Investment Advisory Service

Thursday, 15 January 2015

When to Sell And When not to ?

Should I sell ? 

This question has been baffling me for quite some weeks now. The valuations of the stocks I hold looked fair a few months back, they looked stretched a few weeks back and they look super stretched now. To find an answer to this question, I searched for what great investors have written about this. After reading and thinking about this, I feel that what Philip Fisher wrote in 1957 in his book "Common Stocks and Uncommon Profits" is by far the best treatise written on this topic. Reading and careful re-readings of  Chapter 6 [When to sell and When not to?] in that book helped me crystallize my thoughts and clarified a lot of doubts in my mind. For my own benefit and the benefit of the readers, I thought of putting up the excerpts of that chapter in a post. What more ? I borrowed the title of the chapter as well. I couldn't think of a better title !

The following is an excerpt from the book.
I believe there are three reasons, and three reasons only, for the sale of any common stock which has been originally selected according to the investment principles already discussed in the book. 

  1. The first of these reasons should be obvious to anyone. This is when a mistake has been made in the original purchase and it becomes increasingly clear that the factual background of the particular company is, by a significant margin, less favourable than originally believed.
  2. Second reason. Sales should always be made of the stock of a company which, because of changes resulting from the passage of time, no longer qualifies in regard to fifteen points [reasons why you bought the stock in the first place] outlined earlier to the same degree it qualified at the time of purchase.When companies deteriorate in this way they usually do so for one of two reasons. Either there has been a deterioration of management, or the company no longer has the prospect of increasing the markets for its products in the way it formerly did. When any of these things happen the affected stock should be sold at once, regardless of how good the general market may look or how big the capital gains tax may be. Similarly, it sometimes happens that after growing spectacularly for many years, a company will reach a stage where the growth prospects of its markets are exhausted. From this time on, it will only do about as well as industry as a whole. It will progress at about the same rate as the national economy does. Hence, if after years of being experts in a young and growing industry, times change and the company has pretty well exhausted the growth prospects of its market, its shares have deteriorated in an important way from the standards outlined while buying the stock. Such a stock should then be sold.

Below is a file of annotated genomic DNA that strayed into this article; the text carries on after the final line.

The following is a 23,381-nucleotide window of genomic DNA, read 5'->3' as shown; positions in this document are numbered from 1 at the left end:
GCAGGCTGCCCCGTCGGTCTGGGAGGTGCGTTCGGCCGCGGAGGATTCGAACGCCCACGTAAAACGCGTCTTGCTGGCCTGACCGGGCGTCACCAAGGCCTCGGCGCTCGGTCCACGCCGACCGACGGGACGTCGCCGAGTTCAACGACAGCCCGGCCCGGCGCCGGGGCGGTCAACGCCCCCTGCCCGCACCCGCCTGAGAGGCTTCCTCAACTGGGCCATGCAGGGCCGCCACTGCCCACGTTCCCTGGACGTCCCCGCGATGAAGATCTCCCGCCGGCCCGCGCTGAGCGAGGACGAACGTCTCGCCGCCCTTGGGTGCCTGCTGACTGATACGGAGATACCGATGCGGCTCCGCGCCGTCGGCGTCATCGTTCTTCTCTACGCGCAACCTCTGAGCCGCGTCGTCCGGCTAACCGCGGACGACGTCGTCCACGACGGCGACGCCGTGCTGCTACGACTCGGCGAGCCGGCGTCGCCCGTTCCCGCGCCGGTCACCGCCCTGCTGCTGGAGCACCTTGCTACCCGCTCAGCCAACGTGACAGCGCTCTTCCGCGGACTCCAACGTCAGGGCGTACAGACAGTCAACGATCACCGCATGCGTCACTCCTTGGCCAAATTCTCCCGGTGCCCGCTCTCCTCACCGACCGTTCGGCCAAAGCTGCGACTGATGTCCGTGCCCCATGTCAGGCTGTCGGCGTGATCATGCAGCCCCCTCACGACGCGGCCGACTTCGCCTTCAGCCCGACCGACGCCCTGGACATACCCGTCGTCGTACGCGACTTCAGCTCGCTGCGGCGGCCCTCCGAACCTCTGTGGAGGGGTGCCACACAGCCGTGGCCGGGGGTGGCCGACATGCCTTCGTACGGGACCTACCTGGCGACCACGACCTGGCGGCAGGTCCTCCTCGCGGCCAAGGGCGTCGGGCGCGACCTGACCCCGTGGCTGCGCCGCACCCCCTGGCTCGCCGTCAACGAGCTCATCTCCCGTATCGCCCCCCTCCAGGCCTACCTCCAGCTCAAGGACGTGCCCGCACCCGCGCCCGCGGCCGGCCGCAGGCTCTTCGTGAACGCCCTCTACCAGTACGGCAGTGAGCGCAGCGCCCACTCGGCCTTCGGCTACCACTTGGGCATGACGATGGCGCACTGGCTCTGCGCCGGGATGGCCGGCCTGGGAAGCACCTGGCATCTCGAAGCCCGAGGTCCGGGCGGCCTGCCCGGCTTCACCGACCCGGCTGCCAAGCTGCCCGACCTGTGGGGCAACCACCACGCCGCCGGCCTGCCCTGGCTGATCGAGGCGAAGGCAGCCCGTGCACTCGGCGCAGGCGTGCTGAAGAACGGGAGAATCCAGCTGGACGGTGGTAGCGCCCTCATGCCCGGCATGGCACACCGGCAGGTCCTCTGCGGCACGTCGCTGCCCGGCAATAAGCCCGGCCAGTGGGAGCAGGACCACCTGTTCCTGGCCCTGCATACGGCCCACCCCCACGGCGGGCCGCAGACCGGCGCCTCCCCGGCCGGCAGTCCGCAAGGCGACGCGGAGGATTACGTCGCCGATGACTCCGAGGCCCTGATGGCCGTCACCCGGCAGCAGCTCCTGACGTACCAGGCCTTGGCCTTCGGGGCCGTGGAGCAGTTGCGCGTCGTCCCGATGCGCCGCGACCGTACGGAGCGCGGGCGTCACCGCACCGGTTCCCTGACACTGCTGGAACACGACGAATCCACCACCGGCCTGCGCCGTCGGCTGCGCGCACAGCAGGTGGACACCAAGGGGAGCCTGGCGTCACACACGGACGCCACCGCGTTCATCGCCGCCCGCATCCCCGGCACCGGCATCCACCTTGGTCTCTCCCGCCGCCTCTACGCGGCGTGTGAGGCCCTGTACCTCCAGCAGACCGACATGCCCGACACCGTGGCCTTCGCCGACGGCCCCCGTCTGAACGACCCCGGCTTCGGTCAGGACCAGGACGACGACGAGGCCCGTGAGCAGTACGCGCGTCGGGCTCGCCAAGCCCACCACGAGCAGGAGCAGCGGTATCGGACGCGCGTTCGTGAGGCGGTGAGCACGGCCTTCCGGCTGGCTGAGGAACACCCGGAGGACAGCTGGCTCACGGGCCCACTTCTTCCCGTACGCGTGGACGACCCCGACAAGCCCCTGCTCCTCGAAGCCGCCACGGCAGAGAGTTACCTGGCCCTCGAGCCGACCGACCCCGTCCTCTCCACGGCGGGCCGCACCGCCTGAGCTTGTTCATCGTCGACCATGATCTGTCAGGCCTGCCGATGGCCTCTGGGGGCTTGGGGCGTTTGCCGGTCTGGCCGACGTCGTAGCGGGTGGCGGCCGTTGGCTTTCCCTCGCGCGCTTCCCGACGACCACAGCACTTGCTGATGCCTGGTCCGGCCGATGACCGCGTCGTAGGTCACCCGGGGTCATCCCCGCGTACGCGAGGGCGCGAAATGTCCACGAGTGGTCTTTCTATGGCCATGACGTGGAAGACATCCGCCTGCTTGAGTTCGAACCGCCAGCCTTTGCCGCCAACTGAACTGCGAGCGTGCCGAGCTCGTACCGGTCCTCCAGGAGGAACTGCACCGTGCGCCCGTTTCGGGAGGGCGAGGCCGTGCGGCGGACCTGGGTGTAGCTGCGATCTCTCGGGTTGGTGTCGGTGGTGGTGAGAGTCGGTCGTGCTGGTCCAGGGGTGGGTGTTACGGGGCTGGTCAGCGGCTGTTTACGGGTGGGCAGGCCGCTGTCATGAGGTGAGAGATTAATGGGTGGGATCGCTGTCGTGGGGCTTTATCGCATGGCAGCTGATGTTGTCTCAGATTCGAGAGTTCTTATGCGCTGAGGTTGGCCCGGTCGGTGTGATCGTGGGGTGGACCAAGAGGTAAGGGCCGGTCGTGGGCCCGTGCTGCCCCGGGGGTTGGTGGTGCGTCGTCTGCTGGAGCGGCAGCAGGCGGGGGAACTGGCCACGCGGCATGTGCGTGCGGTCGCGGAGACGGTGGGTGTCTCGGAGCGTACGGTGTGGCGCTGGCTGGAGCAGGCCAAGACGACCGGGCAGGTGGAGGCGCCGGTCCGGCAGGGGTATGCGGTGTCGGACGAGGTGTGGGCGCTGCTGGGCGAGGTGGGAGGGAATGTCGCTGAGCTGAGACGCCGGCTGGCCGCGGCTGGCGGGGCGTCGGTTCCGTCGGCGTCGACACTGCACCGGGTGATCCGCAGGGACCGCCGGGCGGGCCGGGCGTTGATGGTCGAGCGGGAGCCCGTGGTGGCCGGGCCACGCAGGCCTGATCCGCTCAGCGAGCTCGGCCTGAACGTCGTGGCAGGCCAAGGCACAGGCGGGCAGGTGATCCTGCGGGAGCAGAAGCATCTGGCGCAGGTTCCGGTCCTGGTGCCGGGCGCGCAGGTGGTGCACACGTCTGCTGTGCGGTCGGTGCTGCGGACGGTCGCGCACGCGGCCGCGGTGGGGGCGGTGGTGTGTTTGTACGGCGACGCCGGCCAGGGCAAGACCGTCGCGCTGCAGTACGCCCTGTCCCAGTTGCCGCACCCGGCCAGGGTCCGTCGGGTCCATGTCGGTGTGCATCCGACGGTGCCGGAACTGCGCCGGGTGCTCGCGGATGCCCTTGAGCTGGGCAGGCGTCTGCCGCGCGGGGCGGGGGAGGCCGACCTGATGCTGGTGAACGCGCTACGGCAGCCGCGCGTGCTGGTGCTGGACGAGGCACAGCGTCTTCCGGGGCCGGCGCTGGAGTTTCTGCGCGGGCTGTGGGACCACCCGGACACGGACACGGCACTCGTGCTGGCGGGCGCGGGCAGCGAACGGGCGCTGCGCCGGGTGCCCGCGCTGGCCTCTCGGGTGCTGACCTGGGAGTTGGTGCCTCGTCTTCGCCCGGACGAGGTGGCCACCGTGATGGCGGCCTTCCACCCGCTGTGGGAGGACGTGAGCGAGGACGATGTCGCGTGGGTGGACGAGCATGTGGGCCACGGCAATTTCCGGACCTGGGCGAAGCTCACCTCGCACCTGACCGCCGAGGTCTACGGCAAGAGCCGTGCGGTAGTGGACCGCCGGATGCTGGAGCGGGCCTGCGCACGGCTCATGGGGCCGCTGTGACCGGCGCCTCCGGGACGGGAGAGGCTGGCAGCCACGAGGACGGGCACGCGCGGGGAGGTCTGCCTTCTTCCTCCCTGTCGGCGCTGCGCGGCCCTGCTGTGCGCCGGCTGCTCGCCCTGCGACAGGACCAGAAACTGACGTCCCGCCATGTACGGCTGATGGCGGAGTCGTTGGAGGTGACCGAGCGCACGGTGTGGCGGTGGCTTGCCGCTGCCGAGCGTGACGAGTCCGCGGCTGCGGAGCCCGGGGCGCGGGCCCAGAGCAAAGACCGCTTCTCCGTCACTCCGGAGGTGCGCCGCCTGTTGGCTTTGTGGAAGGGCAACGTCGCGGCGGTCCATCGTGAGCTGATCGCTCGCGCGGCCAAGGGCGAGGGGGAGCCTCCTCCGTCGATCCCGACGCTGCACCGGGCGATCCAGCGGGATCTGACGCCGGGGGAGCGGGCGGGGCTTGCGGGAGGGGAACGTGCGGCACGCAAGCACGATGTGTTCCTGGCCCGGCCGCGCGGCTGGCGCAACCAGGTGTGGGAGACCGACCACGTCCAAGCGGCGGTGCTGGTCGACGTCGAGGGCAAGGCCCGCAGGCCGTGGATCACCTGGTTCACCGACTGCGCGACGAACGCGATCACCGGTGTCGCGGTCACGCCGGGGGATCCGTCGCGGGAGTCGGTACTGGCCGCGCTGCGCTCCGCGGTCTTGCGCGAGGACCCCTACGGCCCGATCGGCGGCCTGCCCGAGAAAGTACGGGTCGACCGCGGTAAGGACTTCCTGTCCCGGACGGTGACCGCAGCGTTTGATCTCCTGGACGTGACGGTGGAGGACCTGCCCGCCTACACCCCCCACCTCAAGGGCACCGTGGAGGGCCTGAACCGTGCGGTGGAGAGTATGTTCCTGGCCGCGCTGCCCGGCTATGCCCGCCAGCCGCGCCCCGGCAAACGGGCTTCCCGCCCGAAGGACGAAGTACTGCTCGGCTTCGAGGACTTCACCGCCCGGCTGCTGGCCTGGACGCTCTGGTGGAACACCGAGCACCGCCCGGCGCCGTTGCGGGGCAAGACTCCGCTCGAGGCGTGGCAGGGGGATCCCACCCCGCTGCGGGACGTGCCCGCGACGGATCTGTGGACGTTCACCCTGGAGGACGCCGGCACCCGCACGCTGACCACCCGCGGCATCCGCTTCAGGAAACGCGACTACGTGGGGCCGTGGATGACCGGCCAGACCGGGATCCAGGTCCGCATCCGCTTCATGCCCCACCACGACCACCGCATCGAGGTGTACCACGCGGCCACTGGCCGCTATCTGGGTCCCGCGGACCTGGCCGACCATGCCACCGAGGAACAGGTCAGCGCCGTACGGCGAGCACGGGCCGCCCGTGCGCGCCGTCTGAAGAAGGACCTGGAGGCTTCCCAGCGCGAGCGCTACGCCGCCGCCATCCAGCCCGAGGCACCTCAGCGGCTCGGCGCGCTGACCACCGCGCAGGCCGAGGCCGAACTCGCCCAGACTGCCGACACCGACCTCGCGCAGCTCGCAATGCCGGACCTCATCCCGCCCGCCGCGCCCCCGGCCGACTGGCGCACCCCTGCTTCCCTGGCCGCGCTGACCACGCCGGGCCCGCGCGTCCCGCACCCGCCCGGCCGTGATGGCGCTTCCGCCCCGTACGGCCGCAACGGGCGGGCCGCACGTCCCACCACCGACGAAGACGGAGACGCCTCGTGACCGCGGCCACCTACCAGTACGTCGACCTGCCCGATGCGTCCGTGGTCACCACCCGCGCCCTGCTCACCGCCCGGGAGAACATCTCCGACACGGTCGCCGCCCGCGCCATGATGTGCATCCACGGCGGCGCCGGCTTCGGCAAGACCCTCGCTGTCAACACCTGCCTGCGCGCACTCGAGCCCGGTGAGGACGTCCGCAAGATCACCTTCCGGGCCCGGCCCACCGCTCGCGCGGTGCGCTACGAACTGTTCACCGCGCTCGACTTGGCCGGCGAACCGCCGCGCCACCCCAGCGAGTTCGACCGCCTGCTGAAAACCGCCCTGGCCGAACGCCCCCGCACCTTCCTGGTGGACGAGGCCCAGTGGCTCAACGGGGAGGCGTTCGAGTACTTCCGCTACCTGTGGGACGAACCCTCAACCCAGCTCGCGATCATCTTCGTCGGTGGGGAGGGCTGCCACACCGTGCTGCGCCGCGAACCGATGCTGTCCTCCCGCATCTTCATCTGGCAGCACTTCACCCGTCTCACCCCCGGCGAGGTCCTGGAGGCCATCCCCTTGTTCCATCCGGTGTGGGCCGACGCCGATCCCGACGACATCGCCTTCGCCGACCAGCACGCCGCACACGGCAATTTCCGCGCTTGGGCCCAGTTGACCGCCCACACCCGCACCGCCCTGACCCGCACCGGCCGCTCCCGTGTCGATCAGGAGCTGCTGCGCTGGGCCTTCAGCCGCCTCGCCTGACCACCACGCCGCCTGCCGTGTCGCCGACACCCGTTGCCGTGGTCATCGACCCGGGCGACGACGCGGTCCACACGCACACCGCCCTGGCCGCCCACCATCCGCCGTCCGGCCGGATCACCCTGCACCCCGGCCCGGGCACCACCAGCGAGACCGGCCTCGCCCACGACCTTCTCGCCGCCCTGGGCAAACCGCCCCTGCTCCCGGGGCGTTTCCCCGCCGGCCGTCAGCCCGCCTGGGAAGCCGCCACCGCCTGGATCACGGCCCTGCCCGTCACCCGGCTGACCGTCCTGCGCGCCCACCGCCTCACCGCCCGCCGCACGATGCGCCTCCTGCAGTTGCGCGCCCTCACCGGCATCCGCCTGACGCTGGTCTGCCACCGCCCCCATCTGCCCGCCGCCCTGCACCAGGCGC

3. The third reason why a stock might be sold seldom arises, and should be acted upon only if an investor is very sure of his ground. It arises from the fact that opportunities for attractive investment are extremely hard to find. A word of caution may not be amiss, however, in regard to too readily selling a common stock in the hope of switching these funds into a still better one. There is always the risk that some major element in the picture has been misjudged. If this happens, the investment probably will not turn out nearly as well as anticipated. Therefore, before selling a rather satisfactory holding in order to get a still better one, there is need of the greatest care in trying to apprise accurately all elements of the situation.